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Retracing London’s Drovers’ Roads
by Howard Miller and Rowena Hay

I have a book called Drovers’ Roads of Wales by Fay Godwin and Shirley Toulson published in 1977, which has always fascinated me. “Through the heart of Wales run innumerable centuries-old tracks — many still traceable and open. They are the Drovers’ Roads. For hundreds of years — from the Middle Ages to the victory of the railways around 1900 — they were trodden by tens of thousands of cattle, sheep and even geese being driven — at an average of 2 mph — to the markets of London. The drovers — many of them now Welsh folk legends — avoiding the main roads, walked their flocks through villages, lively market towns, sometimes following Roman and even earlier highways, passing ancient sites and megaliths and through some of the most dramatic landscapes of Wales” as it says on the back cover.

English: Drovers' Road, and Forestry on Bryn M...

English: Drovers’ Road, and Forestry on Bryn Mawr, Ceredigion (Photo credit: Wikipedia)

Having come across references to them in various places I have visited in Wales I was intrigued when I saw a drovers’ walk in London advertised as part of the Chelsea Fringe festival taking place accompanying the Chelsea Flower Show.  It turned out to be based on one of the shortlisted entries for the Highline for London competition held recently. This was organised by the Landscape Institute and the Garden Museum as a call for ideas in response to the New York Highline walkway re invented on an old overhead railway line (coincidentally used for transportation into the meatpacking district). The London competition was asking for ‘green infrastructure‘ for any specific site in London and all the entries can now be seen on a web site called http://www.newlondonlandscapes.org.

Hackney was the starting point, and we were to follow a route ending at Bishopsgate, symbolising the entrance to the City of London. Misty Hay and Howard Miller, who designed the route, were our drovers. They had been intrigued by how a desire line existed along Broadway Market and Columbia Road in East London, which cut across the main road pattern and seemed to link up a back route through the city, which could be a ‘green’ route. It could be seen to have a food connection too as written about by Carolyn Steel in her Hungry City book:

Look at the plan of any city built before the railways , and there you will be able to trace the influence of food. It is etched into the anatomy of every pre-industrial urban plan: all have markets at their heart, with roads leading to them like so many arteries carrying in the city’s lifeblood. London is no exception.

A closer reading of the map reveals how food once reached the city. London’s sheep and cattle, many of them from Scotland, wales and Ireland approached from the North, streaming down country lanes to Newgate, where the ancient city’s livestock market was held. During the 9th century, the market expanded to a ‘smooth field’ (Smithfield) just out side the city gate where a meat market remains to this day.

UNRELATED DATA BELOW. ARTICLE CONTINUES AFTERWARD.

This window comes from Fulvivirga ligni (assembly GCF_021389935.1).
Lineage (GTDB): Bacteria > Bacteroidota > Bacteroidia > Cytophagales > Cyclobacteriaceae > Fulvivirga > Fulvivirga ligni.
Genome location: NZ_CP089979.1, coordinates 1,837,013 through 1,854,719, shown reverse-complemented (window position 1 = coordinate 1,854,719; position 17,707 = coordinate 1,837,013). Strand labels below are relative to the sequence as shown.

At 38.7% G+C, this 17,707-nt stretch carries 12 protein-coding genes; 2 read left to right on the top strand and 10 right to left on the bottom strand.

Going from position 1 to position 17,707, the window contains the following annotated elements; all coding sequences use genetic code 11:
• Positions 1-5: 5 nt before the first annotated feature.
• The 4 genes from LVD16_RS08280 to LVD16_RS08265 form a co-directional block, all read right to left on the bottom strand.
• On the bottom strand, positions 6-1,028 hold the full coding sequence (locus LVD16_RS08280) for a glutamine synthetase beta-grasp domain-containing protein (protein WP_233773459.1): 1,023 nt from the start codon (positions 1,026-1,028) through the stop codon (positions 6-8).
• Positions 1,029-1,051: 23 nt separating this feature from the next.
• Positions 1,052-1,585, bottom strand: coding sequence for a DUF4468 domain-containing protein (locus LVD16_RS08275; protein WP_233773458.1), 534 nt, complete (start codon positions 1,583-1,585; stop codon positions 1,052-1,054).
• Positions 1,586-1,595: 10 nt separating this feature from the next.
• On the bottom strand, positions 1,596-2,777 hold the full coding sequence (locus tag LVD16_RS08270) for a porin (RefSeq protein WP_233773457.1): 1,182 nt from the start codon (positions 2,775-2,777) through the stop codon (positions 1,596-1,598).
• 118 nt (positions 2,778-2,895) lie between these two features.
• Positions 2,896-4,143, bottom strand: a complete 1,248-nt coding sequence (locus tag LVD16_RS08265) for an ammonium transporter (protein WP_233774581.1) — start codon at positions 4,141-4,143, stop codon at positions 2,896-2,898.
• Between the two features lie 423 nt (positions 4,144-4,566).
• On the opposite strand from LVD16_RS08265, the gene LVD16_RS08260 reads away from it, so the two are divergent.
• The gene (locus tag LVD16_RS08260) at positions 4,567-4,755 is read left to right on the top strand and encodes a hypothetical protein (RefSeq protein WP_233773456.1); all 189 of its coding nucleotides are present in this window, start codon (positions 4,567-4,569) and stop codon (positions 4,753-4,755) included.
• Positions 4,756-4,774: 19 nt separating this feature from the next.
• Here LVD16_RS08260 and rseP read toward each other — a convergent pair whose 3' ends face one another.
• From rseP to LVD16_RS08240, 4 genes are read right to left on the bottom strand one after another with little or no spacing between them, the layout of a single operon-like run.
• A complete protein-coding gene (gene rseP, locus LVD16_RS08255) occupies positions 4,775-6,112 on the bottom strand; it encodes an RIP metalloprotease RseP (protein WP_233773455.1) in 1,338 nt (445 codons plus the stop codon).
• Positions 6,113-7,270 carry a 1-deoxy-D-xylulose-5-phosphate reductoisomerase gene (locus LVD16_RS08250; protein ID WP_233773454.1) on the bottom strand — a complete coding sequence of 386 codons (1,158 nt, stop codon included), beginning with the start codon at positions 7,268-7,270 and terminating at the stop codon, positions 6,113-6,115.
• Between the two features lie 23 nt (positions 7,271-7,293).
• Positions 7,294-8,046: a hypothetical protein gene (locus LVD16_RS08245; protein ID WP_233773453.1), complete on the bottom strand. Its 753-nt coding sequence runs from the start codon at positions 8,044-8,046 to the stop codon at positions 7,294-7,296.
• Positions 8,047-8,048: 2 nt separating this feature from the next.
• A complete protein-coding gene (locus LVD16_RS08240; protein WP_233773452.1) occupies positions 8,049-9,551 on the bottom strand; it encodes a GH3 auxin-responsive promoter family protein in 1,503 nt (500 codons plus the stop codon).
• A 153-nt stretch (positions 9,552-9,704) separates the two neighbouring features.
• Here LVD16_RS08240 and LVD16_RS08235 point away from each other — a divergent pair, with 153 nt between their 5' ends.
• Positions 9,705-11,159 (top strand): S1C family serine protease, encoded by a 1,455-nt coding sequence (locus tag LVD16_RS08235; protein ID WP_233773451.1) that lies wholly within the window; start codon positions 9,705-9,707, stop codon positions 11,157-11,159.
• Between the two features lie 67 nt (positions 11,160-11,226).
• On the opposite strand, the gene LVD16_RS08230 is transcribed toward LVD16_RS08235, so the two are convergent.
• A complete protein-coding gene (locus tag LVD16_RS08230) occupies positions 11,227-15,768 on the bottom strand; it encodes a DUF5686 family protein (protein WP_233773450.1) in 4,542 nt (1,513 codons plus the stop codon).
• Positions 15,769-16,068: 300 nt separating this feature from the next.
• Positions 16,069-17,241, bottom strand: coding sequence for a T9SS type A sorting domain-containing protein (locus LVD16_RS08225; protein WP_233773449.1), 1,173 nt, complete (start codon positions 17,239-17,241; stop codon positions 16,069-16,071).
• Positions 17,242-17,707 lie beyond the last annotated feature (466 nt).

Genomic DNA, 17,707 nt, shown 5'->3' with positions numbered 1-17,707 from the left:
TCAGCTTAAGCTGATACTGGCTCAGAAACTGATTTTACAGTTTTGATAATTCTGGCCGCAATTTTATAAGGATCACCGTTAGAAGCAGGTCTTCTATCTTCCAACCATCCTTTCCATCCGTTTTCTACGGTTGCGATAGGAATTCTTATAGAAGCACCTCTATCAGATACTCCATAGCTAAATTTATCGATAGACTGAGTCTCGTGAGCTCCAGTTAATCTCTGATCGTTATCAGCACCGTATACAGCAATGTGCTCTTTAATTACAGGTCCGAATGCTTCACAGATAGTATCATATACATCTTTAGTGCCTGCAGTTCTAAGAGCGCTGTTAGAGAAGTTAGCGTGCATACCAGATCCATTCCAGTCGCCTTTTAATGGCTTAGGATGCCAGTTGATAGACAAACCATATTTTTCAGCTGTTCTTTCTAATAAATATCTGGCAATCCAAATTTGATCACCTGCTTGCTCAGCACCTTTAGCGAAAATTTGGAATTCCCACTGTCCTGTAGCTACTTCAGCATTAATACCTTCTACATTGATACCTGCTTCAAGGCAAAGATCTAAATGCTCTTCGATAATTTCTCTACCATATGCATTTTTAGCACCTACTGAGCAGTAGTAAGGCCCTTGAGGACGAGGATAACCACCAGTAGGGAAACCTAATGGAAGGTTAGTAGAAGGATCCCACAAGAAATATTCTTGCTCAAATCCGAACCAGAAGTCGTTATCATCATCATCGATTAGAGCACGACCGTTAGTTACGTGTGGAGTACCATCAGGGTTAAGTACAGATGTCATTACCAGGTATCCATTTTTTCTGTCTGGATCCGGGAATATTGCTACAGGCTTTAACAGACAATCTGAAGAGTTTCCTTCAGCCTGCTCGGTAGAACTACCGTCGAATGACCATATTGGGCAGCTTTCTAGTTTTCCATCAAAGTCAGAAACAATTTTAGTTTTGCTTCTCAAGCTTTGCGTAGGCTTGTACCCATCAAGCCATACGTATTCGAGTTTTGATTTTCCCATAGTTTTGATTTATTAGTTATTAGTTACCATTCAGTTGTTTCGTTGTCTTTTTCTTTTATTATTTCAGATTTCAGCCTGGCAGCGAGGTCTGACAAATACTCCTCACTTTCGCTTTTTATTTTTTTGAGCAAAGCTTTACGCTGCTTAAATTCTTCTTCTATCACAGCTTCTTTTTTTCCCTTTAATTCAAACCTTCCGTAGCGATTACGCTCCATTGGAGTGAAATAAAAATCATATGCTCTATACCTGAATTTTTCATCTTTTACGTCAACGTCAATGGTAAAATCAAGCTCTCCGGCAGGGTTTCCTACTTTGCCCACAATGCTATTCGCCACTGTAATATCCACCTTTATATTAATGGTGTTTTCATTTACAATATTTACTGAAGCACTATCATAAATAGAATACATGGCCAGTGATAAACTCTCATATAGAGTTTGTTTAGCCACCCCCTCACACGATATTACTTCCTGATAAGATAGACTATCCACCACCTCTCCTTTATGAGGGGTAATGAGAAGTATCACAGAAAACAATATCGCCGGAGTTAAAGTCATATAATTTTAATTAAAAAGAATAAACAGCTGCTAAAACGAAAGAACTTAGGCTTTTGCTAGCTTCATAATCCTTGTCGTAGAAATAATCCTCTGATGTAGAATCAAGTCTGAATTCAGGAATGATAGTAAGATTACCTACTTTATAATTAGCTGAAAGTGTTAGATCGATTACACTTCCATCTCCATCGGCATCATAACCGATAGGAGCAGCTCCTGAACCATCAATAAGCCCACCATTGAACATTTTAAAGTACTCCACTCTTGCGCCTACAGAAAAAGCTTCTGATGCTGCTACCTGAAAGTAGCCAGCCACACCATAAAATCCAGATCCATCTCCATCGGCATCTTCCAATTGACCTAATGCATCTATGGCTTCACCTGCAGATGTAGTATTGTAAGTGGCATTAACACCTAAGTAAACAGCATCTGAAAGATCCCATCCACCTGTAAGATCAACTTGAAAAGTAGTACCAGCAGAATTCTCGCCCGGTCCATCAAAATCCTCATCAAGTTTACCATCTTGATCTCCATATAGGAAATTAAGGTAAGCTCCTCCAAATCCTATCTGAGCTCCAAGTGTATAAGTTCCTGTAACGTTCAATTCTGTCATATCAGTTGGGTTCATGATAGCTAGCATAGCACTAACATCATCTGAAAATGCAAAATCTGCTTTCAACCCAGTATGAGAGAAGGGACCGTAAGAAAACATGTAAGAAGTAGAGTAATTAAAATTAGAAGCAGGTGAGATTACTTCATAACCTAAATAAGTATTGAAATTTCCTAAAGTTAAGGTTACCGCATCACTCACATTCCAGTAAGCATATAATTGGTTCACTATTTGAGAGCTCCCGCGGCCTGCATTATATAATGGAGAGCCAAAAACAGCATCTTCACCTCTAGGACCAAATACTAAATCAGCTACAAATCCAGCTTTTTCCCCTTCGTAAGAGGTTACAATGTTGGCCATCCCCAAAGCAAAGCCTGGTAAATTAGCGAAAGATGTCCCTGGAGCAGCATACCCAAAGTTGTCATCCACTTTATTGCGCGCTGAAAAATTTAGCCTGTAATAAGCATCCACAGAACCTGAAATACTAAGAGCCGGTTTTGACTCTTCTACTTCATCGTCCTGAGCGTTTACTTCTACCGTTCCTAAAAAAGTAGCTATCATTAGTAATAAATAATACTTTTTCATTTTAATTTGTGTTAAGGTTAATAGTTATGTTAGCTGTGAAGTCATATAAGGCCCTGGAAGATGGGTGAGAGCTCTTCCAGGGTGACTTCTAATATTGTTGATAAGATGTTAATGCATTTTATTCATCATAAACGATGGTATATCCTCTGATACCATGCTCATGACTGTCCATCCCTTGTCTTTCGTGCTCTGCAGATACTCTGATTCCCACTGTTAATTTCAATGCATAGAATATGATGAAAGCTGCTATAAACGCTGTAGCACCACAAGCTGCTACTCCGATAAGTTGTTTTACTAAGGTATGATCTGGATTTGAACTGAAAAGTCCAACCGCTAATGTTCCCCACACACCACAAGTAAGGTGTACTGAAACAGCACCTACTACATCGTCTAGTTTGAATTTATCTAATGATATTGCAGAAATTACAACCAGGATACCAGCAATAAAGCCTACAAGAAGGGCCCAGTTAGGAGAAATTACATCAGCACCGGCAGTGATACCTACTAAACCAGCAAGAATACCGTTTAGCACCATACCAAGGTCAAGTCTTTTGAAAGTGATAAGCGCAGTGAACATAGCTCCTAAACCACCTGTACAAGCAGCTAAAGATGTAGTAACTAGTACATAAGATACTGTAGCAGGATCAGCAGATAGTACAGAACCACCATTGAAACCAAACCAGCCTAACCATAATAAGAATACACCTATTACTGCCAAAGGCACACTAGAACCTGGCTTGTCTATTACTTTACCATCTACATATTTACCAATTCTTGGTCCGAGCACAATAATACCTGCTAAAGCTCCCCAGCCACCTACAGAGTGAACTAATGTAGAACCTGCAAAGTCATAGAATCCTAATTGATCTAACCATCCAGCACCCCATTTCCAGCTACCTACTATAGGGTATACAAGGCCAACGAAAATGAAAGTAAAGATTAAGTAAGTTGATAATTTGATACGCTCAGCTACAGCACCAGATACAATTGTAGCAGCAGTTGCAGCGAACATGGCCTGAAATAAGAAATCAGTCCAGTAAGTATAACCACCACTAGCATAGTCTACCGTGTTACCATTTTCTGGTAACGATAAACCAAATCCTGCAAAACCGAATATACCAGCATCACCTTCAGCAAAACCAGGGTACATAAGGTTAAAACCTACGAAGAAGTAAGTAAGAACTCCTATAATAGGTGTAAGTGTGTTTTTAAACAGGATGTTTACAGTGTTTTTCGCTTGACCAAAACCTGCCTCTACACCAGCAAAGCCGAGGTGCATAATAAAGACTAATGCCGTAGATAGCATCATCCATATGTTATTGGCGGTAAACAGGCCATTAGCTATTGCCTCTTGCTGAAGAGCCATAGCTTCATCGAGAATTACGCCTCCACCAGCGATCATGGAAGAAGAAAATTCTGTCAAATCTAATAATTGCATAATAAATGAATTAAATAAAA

This ties in coincidentally with my recent post on the Smithfield area.

So armed with our beautifully designed map (packet of seed bombs attached) we leave the palm trees of Hackney Town Hall Square and go through Grove Passage (no trees) along the side of London Fields (no documentary evidence for grazing by drovers but could be possible) heading for Broadway Market. Howard tells us about the design strategy for the route – low key, piecemeal, grass roots and interactive rather than imposed in a bombastic fashion. We help by throwing a few seed bombs as we go to bolster biodiversity. These include plants used as fodder, with animal names, folklore associations, and or seeds transferred by animals – Shepherd’s Purse, Lamb’s Ears, Cow Parsley, Cowslip, Teasel, Cock’s Foot etc. Permeable paving, replacing broken paving stones as necessary, with flags with hoof shaped holes to allow soak-away drainage; trample tolerant species of plant such as Pineapple Weed; occasional markers, natural and planted; lighting in trees. This suits the spirit of the drove, slow, as green as possible, avoiding the hard busy paved roads.

We find old markers: Lamb Lane, Sheep Lane, the Cat and Mutton pub which used to be the Shoulder of Mutton. Broadway Market used to be called Mutton Lane until it was broadened in 1811. Rowan trees were apparently good luck in drover folklore.

Straight on down Goldsmiths Row to the entrance to Haggerston Park and a route via a stile (alternative gate available!) through the wonderful Hackney City Farm for some live animals (and an award winning cafe).

In Columbia Road I find some traces of Wales and animals but alas the route is now less green. We look in vain for way finding devices such as trees which the drovers used, often manipulating and contorting them to make them more obvious. A case for some tree planting, included in the scheme.

Along Virginia Street we reach Shoreditch High Street and come to Bishopsgate. As Scots Pine were used to mark a pass by the drovers the proposition is to plant Scots Pines in the canyons of Bishopsgate interspersed with wooden butchers’ block markers, symbolising the end point for the animals. At the city limits the drovers would have handed over the drove to another set of drovers licensed by the City of London Corporation, so we end our drove here. The introduction of the railways and transportation of fresh meat by rail put an end to the drovers.

Thanks to Howard and Misty for the walk and for giving me their notes!

Further Information:

http://www.newlondonlandscape.org/project/197/Retracing-London-drovers-roads

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